March 23rd 2019


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Articles from this issue:

COVER STORY Federally, the pro-family voter is starved for choice

SPECIAL EDITORIAL Has Cardinal George Pell been wrongly convicted?

EDITORIAL For politicians: lessons from Europe's emerging pro-family parties

ENERGY Hundreds of years of oil and gas reserves; if we want to use them

THE CARDINAL AND THE MEDIA Four Corners: the third trial of Cardinal Pell

SOCIETY AND RELIGION The future belongs to those who possess the past

SCIENCE Are summer heatwaves caused by climate change?

CHILD SEXUAL ABUSE The roots of the breaking of a fundamental taboo

CARDINAL PELL CONVICTION Triumphalism over Pell verdict shows civilisation is just a veneer

INTERNATIONAL AFFAIRS President Donald Trump: an unlikely promise keeper Part 1

THE AUSTRALIAN CLIMATE Same old same old in our beloved sunburnt country

THE AUSTRALASIAN A three years' drought

ASIAN AFFAIRS Taiwan reaches out to its regional neighbours

INTERNATIONAL AFFAIRS Covington boys: left hoist on its bigots' petard

MUSIC Time's unfolding: One of music's raw materials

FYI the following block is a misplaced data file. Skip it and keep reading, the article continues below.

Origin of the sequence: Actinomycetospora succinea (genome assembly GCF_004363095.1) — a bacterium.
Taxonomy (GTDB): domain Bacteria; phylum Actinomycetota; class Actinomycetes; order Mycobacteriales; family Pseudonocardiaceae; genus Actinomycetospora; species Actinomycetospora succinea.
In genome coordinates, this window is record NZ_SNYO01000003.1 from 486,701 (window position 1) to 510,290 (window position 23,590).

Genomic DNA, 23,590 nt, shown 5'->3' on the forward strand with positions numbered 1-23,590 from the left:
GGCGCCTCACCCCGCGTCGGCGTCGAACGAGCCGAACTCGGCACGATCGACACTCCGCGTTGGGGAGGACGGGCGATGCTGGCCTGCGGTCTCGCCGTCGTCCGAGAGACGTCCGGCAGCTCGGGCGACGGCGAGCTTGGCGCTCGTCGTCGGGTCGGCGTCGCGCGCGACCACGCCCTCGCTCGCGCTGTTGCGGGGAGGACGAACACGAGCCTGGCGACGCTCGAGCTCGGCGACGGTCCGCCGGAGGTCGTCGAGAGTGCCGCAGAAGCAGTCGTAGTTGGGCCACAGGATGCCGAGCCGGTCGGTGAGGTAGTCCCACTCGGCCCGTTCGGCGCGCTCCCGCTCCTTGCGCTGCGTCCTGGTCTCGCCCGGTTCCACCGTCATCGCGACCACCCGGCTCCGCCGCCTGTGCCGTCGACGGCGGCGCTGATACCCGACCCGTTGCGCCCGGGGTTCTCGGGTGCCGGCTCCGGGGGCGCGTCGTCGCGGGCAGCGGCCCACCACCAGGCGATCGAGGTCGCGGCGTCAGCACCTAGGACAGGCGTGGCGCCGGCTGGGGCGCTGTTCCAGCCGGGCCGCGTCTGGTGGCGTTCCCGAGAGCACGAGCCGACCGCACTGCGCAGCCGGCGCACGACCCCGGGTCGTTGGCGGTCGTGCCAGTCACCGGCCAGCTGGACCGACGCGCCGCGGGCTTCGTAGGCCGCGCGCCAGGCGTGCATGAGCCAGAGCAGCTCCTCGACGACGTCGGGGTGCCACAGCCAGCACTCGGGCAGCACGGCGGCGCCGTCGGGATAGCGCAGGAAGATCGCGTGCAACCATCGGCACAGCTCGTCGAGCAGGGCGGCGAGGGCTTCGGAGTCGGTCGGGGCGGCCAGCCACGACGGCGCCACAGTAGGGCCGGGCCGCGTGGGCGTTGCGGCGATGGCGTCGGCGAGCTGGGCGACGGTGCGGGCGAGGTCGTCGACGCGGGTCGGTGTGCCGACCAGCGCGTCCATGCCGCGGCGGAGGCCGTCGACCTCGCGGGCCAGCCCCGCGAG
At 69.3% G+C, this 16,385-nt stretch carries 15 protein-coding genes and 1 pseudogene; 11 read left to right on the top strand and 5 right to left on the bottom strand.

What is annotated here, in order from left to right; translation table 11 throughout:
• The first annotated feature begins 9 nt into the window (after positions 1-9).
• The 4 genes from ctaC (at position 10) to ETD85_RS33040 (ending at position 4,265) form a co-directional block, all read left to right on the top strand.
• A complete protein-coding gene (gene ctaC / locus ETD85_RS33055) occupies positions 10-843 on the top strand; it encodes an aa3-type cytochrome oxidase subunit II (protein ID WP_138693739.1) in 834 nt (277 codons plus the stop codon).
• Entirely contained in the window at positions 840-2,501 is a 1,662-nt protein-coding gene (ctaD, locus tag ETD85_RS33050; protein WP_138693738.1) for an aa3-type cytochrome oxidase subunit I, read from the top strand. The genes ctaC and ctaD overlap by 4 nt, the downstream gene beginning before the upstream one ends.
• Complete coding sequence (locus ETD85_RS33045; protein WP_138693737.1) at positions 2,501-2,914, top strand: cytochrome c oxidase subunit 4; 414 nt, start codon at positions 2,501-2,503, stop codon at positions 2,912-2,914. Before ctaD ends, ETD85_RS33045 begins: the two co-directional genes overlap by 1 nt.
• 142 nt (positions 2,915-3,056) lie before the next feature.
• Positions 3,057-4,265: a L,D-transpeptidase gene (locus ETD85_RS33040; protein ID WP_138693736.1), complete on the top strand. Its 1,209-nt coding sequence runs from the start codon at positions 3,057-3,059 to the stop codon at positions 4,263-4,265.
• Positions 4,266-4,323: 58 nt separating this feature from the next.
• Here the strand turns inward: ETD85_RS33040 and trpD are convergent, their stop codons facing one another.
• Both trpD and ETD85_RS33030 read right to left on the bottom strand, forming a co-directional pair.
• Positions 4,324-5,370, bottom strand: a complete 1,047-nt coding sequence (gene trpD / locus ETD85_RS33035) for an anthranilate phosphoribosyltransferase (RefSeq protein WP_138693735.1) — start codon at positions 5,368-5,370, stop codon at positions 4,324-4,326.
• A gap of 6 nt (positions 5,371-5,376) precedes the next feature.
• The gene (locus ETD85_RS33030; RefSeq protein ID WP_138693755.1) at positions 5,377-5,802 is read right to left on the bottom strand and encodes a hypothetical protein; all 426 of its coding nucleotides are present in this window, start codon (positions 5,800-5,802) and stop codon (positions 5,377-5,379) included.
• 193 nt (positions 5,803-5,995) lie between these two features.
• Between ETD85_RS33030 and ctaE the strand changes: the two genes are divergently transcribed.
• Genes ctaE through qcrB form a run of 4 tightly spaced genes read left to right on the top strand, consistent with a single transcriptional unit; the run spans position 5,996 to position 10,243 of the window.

CINEMA Stan & Ollie: Past joys, past sorrows

BOOK REVIEW The three-part attack on the home

BOOK REVIEW What draining the DC swamp turns up

LETTERS

POETRY

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COVER STORY Federally, the pro-family voter is starved for choice

by NW Contributor

News Weekly, March 23, 2019

The quandary facing the socially conservative, pro-family and pro-Australian voter at the coming federal election is a difficult one, with no obvious answer and no certain outcome even if they can find a party aligned with at least some of their views.

Instead of eschewing the disunity and instability of the previous Labor government, the Liberal-National Coalition has inexplicably entrenched these in the political culture during its two terms of government.

The economy remains robust and employment is strong (traditionally indicators for the certain re-election of a federal government), but the Coalition’s superior economic management has been overshadowed in voters’ minds by the cutting down of not one but two sitting prime ministers, and sundry scandals that were results of self-indulgence, not service to the Australian people.

As a result of this, the Coalition’s prospects look grim at the coming poll.

The inability to settle on a clear policy response to energy and climate change is also symptomatic of a Coalition whose constituencies (from affluent, virtue-signalling inner-city professionals to people actually struggling to earn a living in regional Australia) are stretched to breaking point.

The Coalition was once able to hold within its ranks a diversity of views to the right of Australian politics, which largely accounted for its long-term political success.

Scott Morrison keeps fighting hard, displaying a great deal of energy, resi­lience, and common sense, but his warnings about Bill Shorten as prime minister so far are not penetrating the wavering minds of the swinging voter.